Re: Interaction of Remove and Global variables in a Module

*To*: mathgroup at smc.vnet.net*Subject*: [mg120131] Re: Interaction of Remove and Global variables in a Module*From*: DrMajorBob <btreat1 at austin.rr.com>*Date*: Sat, 9 Jul 2011 07:32:26 -0400 (EDT)

So far, I haven't heard a purpose for Remove that ClearAll does not serve just as well... without the side-effect of "spoiling" other symbols. Bobby On Fri, 08 Jul 2011 03:53:55 -0500, Leonid Shifrin <lshifr at gmail.com> wrote: > Brian, > > The problem you encountered is actually more subtle. Remember that when > you > use Remove (as compared to Clear or ClearAll), the symbol is completely > removed > from the system. This is a pretty disruptive operation. Now, what should > the system do if the symbol you are removing is referenced by some other > symbols? > Keeping it there unchanged would mean that the symbol has not been > really removed > from the system. The solution used in Mathematica is to change a > reference to a > symbol > (say "a") to Removed[a]. In practice, this means that, even when you > re-introduce > the symbol, those definitions that were involving it are still "spoiled" > and > can not > be used. IMO, this is a very sensible design, but this is what leads to > the > behavior > that puzzled you. Have a look: > > f[b_]:=Module[{t},a[t_]=b*t^2;] > Remove[a]; > ?f > > Global`f > f[b_]:=Module[{t},Removed[a][t_]=b t^2;] > > What you have to do in your approach is to re-run the definition for > "f", to > be able to > use it. This is however pretty error-prone. You can cure this by calling > Clear or ClearAll > instead of Remove, but even this approach I don't consider a good > practice. > Even though > you use "a" as a function, calling Clear or Remove on it means that in a > way, you use > it as a global variable. In this post: > > http://stackoverflow.com/questions/6236458/plot-using-with-versus-plot-using-block-mathematica/6236808#6236808 > > there is a lengthy discussion why making implicit dependencies on global > variables is a > bad practice. > > Here are a few ways out. What you seem to want is to generate a function > with embedded > parameters (a closure). One way is to generate a pure function and return > it: > > In[31]:= Clear[f]; > f[b_]:=Function[t,b*t^2]; > a = f[3]; > a[t] > a=f[4]; > a[t] > Remove[a]; > a = f[5]; > a[t] > > Out[34]= 3 t^2 > Out[36]= 4 t^2 > Out[39]= 5 t^2 > > Another way is to explicitly pass to "f" the symbol to which you want to > assign > the definition: > > In[40]:= Clear[ff,a]; > ff[fname_Symbol,b_]:=Module[{t},fname[t_]=b*t^2;]; > ff[a,3]; > a[t] > ff[a,4]; > a[t] > Remove[a]; > ff[a,5]; > a[t] > > Out[43]= 3 t^2 > Out[45]= 4 t^2 > Out[48]= 5 t^2 > > By making the function name an explicit parameter to "ff", you make the > problematic > situation above impossible to happen. > > HTH > > Regards, > Leonid > > > > > > On Thu, Jul 7, 2011 at 3:28 PM, blamm64 <blamm64 at charter.net> wrote: > >> This is what I get for querying SetDelayed >> >> In[1]:= ?SetDelayed >> lhs:=rhs assigns rhs to be the delayed value of lhs. rhs is maintained >> in an unevaluated form. When lhs appears, it is replaced by rhs, >> evaluated afresh each time. >> >> >> Note particularly the above reads AFRESH EACH time. It appears then >> the following is inconsistent behavior based on the above description: >> >> In[2]:= f[b_]:=Module[{t},a[t_]=b*t^2;] >> In[3]:= a[t] >> Out[3]= a[t] >> In[4]:= f[3] >> In[5]:= a[t]//InputForm >> Out[5]//InputForm= >> 3*t^2 >> In[6]:= f[5] >> In[7]:= a[t]//InputForm >> Out[7]//InputForm= >> 5*t^2 >> In[8]:= Remove[a] >> In[9]:= f[4] >> In[10]:= a[t]//InputForm >> Out[10]//InputForm= >> a[t] >> >> Apparently AFRESH is not an accurate description of how SetDelayed >> operates in this case, or I am missing something about this particular >> interaction of Module, Remove, and global variables inside Modules. >> >> However, if I go back, after executing the last line above (<a> has >> been Removed), and place the cursor in the input line where <f> is >> defined and hit Enter, which I thought would be identical to just >> evaluating <f> AFRESH again, and then execute the <f[4]> line again, >> then the global <a> definition is re-constituted. >> >> The documentation for Remove reads the name is no longer recognized by >> Mathematica. My understanding is that if the same name is defined >> AFRESH, it will once again be recognized. >> >> So if anyone would let me know what I am missing, regarding why the >> definition of <a> is not created AFRESH each time <f> is evaluated, I >> would appreciate it. >> >> Please don't construe the definition of <f> as my way of >> 'parameterizing' a function definition, I just use that definition to >> convey the apparent inconsistency. >> >> -Brian L. >> >> -- DrMajorBob at yahoo.com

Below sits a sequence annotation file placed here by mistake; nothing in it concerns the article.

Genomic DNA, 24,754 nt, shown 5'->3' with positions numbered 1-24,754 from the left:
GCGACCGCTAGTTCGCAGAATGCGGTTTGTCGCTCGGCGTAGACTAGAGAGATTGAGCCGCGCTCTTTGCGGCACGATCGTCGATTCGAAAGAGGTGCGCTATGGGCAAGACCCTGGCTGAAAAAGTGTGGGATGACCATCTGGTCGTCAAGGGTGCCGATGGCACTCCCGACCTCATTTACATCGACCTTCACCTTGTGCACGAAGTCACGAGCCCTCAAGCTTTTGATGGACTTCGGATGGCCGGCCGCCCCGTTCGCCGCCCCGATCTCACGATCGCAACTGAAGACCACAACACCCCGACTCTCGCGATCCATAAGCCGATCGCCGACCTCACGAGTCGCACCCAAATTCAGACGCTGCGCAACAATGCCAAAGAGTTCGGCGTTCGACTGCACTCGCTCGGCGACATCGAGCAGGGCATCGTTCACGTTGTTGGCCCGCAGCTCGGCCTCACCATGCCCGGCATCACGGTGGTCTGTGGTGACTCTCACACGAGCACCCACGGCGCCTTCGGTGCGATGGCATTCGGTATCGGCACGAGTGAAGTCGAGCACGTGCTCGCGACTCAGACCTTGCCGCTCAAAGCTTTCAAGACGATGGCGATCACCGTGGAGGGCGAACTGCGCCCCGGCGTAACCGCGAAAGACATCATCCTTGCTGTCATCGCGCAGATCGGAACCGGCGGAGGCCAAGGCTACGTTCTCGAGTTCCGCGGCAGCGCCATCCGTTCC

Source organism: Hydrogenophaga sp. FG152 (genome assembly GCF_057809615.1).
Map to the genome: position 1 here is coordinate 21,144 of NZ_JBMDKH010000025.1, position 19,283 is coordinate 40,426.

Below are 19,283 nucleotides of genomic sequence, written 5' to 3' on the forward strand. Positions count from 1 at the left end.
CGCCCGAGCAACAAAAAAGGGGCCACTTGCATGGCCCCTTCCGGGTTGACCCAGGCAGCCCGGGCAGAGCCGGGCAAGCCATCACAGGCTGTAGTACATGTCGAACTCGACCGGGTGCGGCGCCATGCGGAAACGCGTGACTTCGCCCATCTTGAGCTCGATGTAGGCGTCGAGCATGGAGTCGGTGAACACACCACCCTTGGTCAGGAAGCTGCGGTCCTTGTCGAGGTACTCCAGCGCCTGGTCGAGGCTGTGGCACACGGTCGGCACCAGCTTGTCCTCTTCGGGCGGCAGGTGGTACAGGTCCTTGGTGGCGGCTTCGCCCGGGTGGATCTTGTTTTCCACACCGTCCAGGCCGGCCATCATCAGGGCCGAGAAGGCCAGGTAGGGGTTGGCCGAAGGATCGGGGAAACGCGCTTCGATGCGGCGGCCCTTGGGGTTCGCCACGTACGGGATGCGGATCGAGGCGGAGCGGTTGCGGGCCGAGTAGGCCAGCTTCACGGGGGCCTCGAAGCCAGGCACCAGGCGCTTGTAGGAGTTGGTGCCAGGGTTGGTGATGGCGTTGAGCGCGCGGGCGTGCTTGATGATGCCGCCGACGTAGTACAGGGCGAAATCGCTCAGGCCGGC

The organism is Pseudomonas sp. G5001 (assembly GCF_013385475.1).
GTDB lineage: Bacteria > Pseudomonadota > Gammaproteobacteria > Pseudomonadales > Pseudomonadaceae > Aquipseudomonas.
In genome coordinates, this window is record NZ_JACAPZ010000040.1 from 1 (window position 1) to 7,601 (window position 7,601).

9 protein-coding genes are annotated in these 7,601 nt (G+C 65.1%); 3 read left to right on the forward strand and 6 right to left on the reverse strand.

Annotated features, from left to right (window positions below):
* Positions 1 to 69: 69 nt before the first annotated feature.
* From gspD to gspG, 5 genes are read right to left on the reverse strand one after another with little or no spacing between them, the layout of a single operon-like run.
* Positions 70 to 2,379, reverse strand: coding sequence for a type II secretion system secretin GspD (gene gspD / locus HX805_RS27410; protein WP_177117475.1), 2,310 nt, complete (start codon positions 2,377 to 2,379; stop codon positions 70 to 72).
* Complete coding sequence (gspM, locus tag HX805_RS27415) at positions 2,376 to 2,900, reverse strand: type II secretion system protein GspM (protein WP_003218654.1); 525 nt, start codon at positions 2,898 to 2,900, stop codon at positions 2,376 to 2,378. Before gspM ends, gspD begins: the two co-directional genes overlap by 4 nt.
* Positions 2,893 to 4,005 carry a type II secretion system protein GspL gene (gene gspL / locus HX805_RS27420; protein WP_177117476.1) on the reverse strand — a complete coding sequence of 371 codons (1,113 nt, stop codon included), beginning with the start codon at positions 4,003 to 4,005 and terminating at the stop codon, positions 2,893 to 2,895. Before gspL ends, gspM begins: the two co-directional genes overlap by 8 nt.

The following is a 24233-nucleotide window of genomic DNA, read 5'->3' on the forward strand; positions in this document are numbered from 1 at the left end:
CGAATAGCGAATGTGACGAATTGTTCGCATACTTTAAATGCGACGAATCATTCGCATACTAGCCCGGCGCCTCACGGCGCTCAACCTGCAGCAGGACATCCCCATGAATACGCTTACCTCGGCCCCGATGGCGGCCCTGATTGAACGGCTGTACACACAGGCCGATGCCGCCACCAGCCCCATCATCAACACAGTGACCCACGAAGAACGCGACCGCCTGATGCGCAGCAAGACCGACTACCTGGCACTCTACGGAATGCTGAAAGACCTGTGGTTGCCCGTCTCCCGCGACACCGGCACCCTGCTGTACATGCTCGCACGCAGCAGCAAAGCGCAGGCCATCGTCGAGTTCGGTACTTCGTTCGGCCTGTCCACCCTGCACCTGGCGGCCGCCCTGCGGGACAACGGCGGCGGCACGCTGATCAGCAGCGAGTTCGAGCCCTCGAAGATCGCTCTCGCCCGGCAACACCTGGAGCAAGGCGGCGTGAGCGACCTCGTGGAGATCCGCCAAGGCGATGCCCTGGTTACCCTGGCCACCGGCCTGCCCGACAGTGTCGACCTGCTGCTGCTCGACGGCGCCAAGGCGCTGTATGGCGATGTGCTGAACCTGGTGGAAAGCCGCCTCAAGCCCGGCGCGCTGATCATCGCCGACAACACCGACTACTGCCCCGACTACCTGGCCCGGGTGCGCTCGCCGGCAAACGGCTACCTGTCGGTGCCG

**Follow-Ups**:**Re: Interaction of Remove and Global variables in a Module***From:*Gianluca Gorni <gianluca.gorni@uniud.it>